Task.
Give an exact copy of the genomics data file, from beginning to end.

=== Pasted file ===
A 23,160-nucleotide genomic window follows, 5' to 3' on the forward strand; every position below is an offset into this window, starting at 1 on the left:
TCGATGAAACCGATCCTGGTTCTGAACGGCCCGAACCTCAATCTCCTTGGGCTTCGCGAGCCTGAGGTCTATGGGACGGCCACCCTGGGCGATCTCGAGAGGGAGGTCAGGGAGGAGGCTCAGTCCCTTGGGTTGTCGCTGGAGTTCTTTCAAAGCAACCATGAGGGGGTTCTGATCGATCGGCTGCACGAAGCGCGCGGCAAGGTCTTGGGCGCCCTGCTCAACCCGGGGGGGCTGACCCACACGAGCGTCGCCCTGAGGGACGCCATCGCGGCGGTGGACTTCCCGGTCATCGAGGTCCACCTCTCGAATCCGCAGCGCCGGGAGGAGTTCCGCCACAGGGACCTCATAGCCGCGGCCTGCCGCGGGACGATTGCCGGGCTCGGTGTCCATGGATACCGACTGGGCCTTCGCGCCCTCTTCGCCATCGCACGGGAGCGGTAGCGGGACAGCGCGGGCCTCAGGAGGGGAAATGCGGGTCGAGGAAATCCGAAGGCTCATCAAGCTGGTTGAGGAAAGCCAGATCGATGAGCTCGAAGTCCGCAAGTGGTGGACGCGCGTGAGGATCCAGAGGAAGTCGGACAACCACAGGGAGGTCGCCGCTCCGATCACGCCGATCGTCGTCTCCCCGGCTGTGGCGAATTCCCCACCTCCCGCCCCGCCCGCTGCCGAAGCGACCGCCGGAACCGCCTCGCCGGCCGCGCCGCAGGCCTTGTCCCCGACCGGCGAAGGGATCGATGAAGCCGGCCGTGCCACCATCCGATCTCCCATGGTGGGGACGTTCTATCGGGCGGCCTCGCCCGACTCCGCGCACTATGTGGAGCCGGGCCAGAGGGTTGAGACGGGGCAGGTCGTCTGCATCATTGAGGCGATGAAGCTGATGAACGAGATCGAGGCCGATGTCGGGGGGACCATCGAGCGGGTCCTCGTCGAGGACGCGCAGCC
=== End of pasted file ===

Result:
A 23,160-nucleotide genomic window follows, 5' to 3' on the forward strand; every position below is an offset into this window, starting at 1 on the left:
TCGATGAAACCGATCCTGGTTCTGAACGGCCCGAACCTCAATCTCCTTGGGCTTCGCGAGCCTGAGGTCTATGGGACGGCCACCCTGGGCGATCTCGAGAGGGAGGTCAGGGAGGAGGCTCAGTCCCTTGGGTTGTCGCTGGAGTTCTTTCAAAGCAACCATGAGGGGGTTCTGATCGATCGGCTGCACGAAGCGCGCGGCAAGGTCTTGGGCGCCCTGCTCAACCCGGGGGGGCTGACCCACACGAGCGTCGCCCTGAGGGACGCCATCGCGGCGGTGGACTTCCCGGTCATCGAGGTCCACCTCTCGAATCCGCAGCGCCGGGAGGAGTTCCGCCACAGGGACCTCATAGCCGCGGCCTGCCGCGGGACGATTGCCGGGCTCGGTGTCCATGGATACCGACTGGGCCTTCGCGCCCTCTTCGCCATCGCACGGGAGCGGTAGCGGGACAGCGCGGGCCTCAGGAGGGGAAATGCGGGTCGAGGAAATCCGAAGGCTCATCAAGCTGGTTGAGGAAAGCCAGATCGATGAGCTCGAAGTCCGCAAGTGGTGGACGCGCGTGAGGATCCAGAGGAAGTCGGACAACCACAGGGAGGTCGCCGCTCCGATCACGCCGATCGTCGTCTCCCCGGCTGTGGCGAATTCCCCACCTCCCGCCCCGCCCGCTGCCGAAGCGACCGCCGGAACCGCCTCGCCGGCCGCGCCGCAGGCCTTGTCCCCGACCGGCGAAGGGATCGATGAAGCCGGCCGTGCCACCATCCGATCTCCCATGGTGGGGACGTTCTATCGGGCGGCCTCGCCCGACTCCGCGCACTATGTGGAGCCGGGCCAGAGGGTTGAGACGGGGCAGGTCGTCTGCATCATTGAGGCGATGAAGCTGATGAACGAGATCGAGGCCGATGTCGGGGGGACCATCGAGCGGGTCCTCGTCGAGGACGCGCAGCC